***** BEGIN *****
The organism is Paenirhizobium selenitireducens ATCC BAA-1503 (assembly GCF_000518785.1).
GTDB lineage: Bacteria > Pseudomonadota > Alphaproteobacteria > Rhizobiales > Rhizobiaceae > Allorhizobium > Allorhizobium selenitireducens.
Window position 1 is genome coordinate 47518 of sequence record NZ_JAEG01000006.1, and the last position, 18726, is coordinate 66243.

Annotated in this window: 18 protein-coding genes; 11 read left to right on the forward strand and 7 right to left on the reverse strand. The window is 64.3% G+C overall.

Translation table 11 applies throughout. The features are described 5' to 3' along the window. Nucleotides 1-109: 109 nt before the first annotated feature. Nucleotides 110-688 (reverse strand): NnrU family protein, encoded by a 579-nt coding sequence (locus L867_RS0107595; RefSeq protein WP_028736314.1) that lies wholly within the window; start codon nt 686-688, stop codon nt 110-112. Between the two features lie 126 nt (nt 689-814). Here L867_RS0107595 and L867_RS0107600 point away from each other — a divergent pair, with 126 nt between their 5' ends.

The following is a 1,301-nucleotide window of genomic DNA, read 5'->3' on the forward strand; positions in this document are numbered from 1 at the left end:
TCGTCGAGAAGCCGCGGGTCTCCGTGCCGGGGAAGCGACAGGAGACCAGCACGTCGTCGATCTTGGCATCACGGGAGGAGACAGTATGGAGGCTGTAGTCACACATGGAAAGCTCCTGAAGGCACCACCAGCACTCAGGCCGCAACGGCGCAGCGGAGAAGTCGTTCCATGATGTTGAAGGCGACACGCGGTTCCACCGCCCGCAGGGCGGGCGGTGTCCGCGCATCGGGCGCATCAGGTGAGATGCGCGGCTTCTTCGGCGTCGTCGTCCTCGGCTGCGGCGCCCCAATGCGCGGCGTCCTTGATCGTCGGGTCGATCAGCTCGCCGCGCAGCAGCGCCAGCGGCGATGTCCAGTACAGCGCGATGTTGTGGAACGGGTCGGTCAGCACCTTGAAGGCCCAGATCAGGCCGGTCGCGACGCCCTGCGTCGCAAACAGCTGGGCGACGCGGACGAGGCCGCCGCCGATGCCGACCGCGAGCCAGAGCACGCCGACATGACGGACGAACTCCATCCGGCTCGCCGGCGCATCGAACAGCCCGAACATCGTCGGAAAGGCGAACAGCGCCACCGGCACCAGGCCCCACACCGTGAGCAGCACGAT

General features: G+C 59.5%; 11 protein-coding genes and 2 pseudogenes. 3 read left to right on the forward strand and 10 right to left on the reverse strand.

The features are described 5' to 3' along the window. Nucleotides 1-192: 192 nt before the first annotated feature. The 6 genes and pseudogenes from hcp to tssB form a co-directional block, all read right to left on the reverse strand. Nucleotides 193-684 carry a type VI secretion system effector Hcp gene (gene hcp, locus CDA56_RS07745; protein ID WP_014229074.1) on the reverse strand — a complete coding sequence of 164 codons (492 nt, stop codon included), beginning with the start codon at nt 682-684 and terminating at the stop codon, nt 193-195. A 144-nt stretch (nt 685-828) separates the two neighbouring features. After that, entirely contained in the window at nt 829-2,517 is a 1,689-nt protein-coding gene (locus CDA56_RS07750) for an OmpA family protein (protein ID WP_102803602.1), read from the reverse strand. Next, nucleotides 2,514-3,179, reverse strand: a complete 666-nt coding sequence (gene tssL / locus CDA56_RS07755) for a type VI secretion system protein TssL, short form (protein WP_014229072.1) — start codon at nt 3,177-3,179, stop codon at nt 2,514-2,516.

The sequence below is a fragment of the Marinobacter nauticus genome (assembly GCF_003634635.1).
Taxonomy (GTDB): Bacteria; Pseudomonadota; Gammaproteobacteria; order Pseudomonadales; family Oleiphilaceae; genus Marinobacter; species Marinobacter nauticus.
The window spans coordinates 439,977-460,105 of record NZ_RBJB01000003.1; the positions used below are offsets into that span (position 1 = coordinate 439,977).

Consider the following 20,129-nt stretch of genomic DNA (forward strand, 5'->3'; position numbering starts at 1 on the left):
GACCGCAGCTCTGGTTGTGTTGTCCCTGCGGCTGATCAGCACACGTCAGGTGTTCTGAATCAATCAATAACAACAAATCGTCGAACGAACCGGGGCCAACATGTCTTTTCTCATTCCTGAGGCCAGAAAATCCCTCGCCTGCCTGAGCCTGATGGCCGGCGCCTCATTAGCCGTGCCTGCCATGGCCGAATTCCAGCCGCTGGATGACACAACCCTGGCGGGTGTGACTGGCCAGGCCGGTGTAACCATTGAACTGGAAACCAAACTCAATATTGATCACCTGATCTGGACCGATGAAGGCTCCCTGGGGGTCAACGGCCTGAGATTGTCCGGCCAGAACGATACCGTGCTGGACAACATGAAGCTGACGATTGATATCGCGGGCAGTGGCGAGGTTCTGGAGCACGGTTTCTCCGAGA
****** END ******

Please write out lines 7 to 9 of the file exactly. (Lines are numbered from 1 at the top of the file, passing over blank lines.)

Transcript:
TCGTCGAGAAGCCGCGGGTCTCCGTGCCGGGGAAGCGACAGGAGACCAGCACGTCGTCGATCTTGGCATCACGGGAGGAGACAGTATGGAGGCTGTAGTCACACATGGAAAGCTCCTGAAGGCACCACCAGCACTCAGGCCGCAACGGCGCAGCGGAGAAGTCGTTCCATGATGTTGAAGGCGACACGCGGTTCCACCGCCCGCAGGGCGGGCGGTGTCCGCGCATCGGGCGCATCAGGTGAGATGCGCGGCTTCTTCGGCGTCGTCGTCCTCGGCTGCGGCGCCCCAATGCGCGGCGTCCTTGATCGTCGGGTCGATCAGCTCGCCGCGCAGCAGCGCCAGCGGCGATGTCCAGTACAGCGCGATGTTGTGGAACGGGTCGGTCAGCACCTTGAAGGCCCAGATCAGGCCGGTCGCGACGCCCTGCGTCGCAAACAGCTGGGCGACGCGGACGAGGCCGCCGCCGATGCCGACCGCGAGCCAGAGCACGCCGACATGACGGACGAACTCCATCCGGCTCGCCGGCGCATCGAACAGCCCGAACATCGTCGGAAAGGCGAACAGCGCCACCGGCACCAGGCCCCACACCGTGAGCAGCACGAT

General features: G+C 59.5%; 11 protein-coding genes and 2 pseudogenes. 3 read left to right on the forward strand and 10 right to left on the reverse strand.

The features are described 5' to 3' along the window. Nucleotides 1-192: 192 nt before the first annotated feature. The 6 genes and pseudogenes from hcp to tssB form a co-directional block, all read right to left on the reverse strand. Nucleotides 193-684 carry a type VI secretion system effector Hcp gene (gene hcp, locus CDA56_RS07745; protein ID WP_014229074.1) on the reverse strand — a complete coding sequence of 164 codons (492 nt, stop codon included), beginning with the start codon at nt 682-684 and terminating at the stop codon, nt 193-195. A 144-nt stretch (nt 685-828) separates the two neighbouring features. After that, entirely contained in the window at nt 829-2,517 is a 1,689-nt protein-coding gene (locus CDA56_RS07750) for an OmpA family protein (protein ID WP_102803602.1), read from the reverse strand. Next, nucleotides 2,514-3,179, reverse strand: a complete 666-nt coding sequence (gene tssL / locus CDA56_RS07755) for a type VI secretion system protein TssL, short form (protein WP_014229072.1) — start codon at nt 3,177-3,179, stop codon at nt 2,514-2,516.